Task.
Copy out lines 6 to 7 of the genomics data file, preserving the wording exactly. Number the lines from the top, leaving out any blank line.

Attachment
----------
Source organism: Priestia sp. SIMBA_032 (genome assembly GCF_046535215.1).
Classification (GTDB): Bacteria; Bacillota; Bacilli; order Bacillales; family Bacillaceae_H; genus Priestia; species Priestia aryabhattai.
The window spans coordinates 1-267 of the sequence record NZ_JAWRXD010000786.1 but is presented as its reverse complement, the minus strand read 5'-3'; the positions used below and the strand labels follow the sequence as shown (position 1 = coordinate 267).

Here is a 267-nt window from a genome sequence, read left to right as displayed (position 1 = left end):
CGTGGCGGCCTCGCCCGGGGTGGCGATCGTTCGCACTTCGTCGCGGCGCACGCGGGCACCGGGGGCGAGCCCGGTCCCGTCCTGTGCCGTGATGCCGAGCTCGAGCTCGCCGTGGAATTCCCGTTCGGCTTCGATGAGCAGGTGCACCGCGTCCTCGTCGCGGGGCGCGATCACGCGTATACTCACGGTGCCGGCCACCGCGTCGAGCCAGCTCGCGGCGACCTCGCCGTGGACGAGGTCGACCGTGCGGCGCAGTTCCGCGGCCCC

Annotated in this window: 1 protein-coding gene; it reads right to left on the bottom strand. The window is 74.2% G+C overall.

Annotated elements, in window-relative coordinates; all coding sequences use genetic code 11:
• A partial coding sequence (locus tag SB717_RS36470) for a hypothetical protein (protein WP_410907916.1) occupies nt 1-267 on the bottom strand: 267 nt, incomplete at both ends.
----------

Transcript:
Annotated in this window: 1 protein-coding gene; it reads right to left on the bottom strand. The window is 74.2% G+C overall.

Annotated elements, in window-relative coordinates; all coding sequences use genetic code 11: